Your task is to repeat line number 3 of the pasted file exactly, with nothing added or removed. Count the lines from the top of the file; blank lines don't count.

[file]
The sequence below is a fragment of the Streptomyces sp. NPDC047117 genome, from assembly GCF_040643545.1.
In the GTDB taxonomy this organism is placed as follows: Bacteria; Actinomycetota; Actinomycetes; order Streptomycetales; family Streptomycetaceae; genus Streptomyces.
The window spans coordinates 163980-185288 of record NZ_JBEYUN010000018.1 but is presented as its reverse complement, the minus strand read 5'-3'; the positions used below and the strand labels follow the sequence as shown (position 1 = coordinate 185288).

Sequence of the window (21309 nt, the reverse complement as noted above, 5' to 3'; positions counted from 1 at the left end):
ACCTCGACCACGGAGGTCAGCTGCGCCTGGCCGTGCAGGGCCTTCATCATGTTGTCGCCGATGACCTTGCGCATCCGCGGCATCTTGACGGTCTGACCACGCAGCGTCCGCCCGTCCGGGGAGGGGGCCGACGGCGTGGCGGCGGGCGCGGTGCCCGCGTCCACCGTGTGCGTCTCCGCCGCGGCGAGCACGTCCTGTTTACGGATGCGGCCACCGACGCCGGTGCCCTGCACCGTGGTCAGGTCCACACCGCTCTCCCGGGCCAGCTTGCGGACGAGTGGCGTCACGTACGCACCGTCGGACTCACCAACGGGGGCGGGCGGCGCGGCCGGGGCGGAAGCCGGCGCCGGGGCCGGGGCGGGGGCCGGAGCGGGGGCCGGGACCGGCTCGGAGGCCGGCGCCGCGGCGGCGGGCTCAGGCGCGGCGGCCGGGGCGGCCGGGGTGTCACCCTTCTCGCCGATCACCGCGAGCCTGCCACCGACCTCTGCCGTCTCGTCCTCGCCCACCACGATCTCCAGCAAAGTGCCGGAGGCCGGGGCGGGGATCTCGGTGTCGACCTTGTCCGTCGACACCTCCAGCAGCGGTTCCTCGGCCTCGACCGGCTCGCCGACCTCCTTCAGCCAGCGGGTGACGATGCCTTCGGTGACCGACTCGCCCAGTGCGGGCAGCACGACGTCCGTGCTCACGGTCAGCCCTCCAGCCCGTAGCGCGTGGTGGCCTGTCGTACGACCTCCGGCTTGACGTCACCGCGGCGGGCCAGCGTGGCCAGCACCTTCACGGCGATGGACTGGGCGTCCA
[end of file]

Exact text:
The window spans coordinates 163980-185288 of record NZ_JBEYUN010000018.1 but is presented as its reverse complement, the minus strand read 5'-3'; the positions used below and the strand labels follow the sequence as shown (position 1 = coordinate 185288).